A team of researchers spent six months poring over death certificates, speaking to funeral home directors and interviewing doctors to arrive at a death toll of nearly 3,000 people as result of Hurricane Maria's devastation to Puerto Rico, according to the lead author of the study.
"This was a scientific research project commissioned by the government of Puerto Rico and independently done," said Carlos Santos-Burgoa, who led the study from George Washington University's Milken Institute of School of Public Health.
Santos-Burgoa pushed back on President Donald Trump's tweets Thursday questioning the study's estimate of the death toll. Without offering evidence, Trump said Democrats were involved in an effort to overstate the results in order to discredit him.
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"We stand by what we did," Santos-Burgoa told USA TODAY in a telephone interview, adding that the study that found 2,975 deaths underwent rigorous peer review.
Trump's comments drew sharp criticism, both on and off the island of Puerto Rico.
Puerto Rico has adopted the GWU study's estimate as its official death toll. In a statement, the university defended its research.
"Our results show that Hurricane Maria was a very deadly storm, one that affected the entire island but hit the poor and the elderly the hardest," the GWU statement said. "We are confident that the number – 2,975 – is the most accurate and unbiased estimate of excess mortality to date."
The analysis, released in August, suggested that Hurricane Maria was the second-deadliest storm to ever hit U.S. shores. The deadliest hurricane was 1900 in Galveston, Texas. That storm killed an estimated 6,000 people.
"The victims of Puerto Rico, and the people of Puerto Rico in general, don't deserve to have their pain questioned," Gov. Ricardo Rosselló said in a Facebook video Thursday. "We accept the number of deaths ... We left this analysis in the hands of scientists and experts."
Several prominent Republicans distanced themselves from Trump's comments on the Puerto Rico death toll, including House Speaker Paul Ryan.
Preparations for the study began last December when Puerto Rican officials approached the Milken Institute. At that time, the official toll was still 64 – a low number that would remain the official count for months.
By February, Santos-Burgoa's team had a contract with the government to conduct the study. A key provision was that the study be conducted independently without input from Puerto Rican – or any other – government officials, he said.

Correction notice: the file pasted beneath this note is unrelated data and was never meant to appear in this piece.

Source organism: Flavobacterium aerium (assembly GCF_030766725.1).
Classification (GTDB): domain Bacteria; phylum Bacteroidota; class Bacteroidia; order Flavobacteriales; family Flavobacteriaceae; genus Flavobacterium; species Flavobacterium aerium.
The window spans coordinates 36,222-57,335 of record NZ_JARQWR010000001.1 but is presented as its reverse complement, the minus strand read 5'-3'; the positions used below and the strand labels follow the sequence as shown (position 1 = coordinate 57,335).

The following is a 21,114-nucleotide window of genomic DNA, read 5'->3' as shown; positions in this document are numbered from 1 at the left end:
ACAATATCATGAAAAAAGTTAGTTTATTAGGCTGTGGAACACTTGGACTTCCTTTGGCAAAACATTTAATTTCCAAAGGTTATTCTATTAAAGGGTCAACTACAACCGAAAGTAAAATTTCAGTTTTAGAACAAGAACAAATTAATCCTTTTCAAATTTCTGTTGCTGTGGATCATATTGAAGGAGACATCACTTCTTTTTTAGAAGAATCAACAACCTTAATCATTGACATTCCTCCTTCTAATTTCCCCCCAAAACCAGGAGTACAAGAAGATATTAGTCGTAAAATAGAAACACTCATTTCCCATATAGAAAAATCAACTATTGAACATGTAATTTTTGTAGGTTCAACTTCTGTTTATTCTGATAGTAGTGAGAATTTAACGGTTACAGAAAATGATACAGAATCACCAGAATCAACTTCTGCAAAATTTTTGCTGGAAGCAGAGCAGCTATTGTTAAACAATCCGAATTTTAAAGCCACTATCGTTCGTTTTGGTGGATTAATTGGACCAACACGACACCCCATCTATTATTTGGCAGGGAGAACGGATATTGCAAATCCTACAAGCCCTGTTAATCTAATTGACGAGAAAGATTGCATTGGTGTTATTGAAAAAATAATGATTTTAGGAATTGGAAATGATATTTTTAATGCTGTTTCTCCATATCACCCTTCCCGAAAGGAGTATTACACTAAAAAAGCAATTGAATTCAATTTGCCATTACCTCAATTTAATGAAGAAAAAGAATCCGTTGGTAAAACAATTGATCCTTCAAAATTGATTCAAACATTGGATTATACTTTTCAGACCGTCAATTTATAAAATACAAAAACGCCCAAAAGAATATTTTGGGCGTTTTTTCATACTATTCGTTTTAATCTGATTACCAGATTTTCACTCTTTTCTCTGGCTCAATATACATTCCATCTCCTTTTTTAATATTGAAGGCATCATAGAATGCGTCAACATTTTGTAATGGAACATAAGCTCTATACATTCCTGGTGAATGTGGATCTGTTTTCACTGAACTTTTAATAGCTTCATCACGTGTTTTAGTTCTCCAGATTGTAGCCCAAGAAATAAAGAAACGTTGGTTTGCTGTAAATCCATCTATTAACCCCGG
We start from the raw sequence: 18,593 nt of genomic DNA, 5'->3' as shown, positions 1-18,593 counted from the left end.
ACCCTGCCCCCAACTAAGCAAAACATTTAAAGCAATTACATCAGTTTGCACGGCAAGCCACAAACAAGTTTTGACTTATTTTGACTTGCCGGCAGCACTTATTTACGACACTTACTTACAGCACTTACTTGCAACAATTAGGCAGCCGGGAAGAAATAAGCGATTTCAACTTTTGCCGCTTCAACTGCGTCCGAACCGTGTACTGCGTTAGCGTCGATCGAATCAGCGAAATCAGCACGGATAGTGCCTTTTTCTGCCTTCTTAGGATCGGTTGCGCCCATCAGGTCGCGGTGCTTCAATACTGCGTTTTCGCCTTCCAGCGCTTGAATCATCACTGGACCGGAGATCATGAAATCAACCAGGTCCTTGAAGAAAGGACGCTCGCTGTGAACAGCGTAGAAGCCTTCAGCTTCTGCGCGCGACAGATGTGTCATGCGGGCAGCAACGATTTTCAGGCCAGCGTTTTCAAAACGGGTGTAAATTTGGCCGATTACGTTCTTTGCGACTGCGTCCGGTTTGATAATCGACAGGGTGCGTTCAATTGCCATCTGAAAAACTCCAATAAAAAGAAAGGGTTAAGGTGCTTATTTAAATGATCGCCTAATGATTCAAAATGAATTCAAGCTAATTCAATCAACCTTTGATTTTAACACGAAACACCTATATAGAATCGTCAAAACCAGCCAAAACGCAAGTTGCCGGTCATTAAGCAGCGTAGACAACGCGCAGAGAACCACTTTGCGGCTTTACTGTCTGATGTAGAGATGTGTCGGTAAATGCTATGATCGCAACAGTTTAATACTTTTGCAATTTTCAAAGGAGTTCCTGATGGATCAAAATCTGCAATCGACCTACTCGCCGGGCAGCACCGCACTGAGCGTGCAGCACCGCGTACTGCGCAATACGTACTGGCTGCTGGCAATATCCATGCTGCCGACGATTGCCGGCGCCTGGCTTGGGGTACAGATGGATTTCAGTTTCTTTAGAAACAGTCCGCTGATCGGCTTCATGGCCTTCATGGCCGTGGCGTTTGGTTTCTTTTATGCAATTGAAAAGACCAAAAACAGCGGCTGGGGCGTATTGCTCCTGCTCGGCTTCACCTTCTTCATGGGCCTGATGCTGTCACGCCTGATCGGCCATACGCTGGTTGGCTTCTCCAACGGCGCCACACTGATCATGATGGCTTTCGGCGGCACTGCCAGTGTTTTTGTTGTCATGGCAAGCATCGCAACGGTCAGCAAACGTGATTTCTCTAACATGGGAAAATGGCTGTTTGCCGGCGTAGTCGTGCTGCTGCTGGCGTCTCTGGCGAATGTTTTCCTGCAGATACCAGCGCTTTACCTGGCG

"They never made any suggestions of anything," Santos-Burgoa said.
A team of 11 investigators from GWU, four researchers from the University of Puerto Rico and other local community leaders spent months poring over death certificates on the island, looking at vital statistics data stretching back seven years before the storm to compare mortality rates.
The GWU researchers included epidemiologists, a demographer, a public health nutritionist, environmental health scientists, two public health research assistants, an anthropologist, a behavioral scientist and two health communication experts.
They interviewed doctors, health officials, funeral home directors, hospital directors, forensic pathologists and others involved with the death certification process to get a full picture of how deaths were classified after the storm and used guidelines set by the U.S. Centers for Disease Control and Prevention.
Along the way, their methodology was reviewed by a Johns Hopkins University researcher and by a panel of national and international experts in the field, Santos-Burgoa said.
He said the team was "obsessed" with getting as much peer input as possible.
"We were doing the project, but we had other eyes looking at us," Santos-Burgoa said.
The report concluded that doctors and forensic pathologists on the ground in Puerto Rico didn't have the correct guidance – from either the state or federal government – to accurately classify deaths, leading to the low figure.
Besides bringing closure to thousands of Puerto Ricans across the island, the study's estimate is also necessary to determine what went wrong and prevent widespread casualties during future storms, Santos-Burgoa said.
He said his team is trying to get funding for another study looking at the main causes of death during Maria, something that could help prevent more deaths in future storms, he said.
"We have to understand how these deaths happened so we can prevent them from happening again," Santos-Burgoa said.